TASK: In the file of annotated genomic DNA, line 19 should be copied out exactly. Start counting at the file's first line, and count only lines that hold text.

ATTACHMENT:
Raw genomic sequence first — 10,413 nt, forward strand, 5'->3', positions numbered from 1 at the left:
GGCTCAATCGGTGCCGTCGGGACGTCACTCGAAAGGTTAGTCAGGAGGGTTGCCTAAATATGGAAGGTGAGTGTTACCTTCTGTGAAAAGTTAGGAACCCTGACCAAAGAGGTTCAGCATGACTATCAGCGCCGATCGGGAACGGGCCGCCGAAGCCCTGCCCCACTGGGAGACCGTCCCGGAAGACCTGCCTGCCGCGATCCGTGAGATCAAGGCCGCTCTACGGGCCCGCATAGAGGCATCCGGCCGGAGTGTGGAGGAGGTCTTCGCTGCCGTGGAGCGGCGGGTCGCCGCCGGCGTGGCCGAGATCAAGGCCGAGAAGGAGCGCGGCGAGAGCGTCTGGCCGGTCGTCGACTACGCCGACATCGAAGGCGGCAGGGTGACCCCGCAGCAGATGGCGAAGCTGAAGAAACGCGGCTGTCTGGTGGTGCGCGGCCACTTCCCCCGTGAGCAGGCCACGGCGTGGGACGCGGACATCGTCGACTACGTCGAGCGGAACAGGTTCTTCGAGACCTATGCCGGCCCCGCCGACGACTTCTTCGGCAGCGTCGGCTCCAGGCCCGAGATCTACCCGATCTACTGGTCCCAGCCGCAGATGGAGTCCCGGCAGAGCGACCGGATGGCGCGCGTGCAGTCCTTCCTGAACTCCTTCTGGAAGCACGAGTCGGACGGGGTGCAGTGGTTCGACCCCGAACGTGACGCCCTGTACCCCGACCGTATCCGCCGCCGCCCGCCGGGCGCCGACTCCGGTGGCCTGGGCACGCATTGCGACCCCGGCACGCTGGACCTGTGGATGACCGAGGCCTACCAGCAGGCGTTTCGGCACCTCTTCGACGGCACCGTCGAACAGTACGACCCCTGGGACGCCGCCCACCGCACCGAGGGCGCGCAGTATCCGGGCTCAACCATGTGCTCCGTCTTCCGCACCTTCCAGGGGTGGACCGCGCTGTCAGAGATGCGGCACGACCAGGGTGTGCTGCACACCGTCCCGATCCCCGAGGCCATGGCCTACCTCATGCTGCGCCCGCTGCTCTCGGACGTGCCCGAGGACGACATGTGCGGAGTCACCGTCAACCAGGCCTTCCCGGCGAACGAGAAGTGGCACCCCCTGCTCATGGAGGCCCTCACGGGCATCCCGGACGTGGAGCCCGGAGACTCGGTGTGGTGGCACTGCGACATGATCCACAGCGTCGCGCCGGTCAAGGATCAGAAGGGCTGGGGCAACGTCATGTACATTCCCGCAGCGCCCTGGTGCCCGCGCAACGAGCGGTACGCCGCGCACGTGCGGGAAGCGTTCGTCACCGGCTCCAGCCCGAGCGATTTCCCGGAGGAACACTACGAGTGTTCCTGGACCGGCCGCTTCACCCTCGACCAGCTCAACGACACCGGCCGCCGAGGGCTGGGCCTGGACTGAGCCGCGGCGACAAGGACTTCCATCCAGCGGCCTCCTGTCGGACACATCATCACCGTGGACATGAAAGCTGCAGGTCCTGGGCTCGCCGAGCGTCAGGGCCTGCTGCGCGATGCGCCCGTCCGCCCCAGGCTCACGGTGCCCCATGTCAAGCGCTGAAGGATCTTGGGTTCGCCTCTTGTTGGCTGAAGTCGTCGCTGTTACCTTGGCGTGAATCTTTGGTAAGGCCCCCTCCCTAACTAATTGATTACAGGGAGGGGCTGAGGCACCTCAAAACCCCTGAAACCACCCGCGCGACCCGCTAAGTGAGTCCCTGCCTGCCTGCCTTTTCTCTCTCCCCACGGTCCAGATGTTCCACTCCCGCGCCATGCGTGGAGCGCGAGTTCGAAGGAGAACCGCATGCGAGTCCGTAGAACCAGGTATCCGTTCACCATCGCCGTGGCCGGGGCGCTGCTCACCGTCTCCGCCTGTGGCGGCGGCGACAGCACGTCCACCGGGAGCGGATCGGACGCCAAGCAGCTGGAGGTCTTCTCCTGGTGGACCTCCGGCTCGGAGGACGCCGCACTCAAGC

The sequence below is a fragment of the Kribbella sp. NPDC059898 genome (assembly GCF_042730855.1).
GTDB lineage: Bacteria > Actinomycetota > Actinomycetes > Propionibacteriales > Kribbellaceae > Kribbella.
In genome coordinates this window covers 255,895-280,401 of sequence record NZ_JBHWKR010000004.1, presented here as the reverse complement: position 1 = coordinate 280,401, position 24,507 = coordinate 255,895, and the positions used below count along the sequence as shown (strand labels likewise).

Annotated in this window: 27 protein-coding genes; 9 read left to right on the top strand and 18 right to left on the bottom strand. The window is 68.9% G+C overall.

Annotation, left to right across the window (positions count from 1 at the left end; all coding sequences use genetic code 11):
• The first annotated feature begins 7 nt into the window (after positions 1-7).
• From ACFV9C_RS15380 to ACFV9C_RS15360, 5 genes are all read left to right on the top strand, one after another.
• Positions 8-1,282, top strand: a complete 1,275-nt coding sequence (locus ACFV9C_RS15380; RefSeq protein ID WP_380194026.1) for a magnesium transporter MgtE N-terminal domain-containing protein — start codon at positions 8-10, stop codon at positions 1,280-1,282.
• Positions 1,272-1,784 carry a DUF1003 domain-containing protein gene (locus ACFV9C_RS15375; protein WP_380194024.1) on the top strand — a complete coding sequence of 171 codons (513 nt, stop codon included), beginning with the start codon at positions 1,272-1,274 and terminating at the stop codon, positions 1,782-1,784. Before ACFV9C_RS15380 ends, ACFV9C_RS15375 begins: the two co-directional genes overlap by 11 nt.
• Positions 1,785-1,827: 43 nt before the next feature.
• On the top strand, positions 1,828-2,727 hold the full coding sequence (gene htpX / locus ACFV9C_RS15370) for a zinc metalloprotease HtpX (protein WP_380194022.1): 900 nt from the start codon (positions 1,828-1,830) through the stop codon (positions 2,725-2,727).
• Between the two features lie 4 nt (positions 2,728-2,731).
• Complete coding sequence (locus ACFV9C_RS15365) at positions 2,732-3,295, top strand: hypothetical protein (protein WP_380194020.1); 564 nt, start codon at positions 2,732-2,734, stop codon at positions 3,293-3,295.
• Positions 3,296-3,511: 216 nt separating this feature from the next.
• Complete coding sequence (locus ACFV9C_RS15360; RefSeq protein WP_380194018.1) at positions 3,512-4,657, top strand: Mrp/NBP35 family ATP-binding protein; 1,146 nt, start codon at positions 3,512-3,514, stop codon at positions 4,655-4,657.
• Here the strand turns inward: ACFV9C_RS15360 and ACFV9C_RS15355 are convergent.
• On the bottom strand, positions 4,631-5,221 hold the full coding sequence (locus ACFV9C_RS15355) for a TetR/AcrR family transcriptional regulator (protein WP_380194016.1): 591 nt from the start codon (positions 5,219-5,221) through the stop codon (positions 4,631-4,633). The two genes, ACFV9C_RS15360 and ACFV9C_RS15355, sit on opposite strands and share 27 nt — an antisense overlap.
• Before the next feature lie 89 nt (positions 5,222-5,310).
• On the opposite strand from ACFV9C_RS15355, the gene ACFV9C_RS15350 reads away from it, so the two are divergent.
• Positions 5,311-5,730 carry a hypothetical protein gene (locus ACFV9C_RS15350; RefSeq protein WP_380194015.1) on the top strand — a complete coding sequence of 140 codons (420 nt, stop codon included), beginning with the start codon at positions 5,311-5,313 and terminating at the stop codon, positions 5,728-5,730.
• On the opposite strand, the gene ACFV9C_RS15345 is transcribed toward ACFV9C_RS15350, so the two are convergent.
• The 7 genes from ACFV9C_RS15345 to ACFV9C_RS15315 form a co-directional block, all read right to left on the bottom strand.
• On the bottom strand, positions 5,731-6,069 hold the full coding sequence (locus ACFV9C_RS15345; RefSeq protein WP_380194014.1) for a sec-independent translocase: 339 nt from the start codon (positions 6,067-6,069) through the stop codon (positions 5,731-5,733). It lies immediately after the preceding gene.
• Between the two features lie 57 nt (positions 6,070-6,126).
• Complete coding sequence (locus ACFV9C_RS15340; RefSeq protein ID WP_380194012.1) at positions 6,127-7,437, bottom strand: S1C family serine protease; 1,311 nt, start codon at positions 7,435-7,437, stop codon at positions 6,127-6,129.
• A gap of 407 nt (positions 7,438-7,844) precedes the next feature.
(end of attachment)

• On the bottom strand, positions 4,631-5,221 hold the full coding sequence (locus ACFV9C_RS15355) for a TetR/AcrR family transcriptional regulator (protein WP_380194016.1): 591 nt from the start codon (positions 5,219-5,221) through the stop codon (positions 4,631-4,633). The two genes, ACFV9C_RS15360 and ACFV9C_RS15355, sit on opposite strands and share 27 nt — an antisense overlap.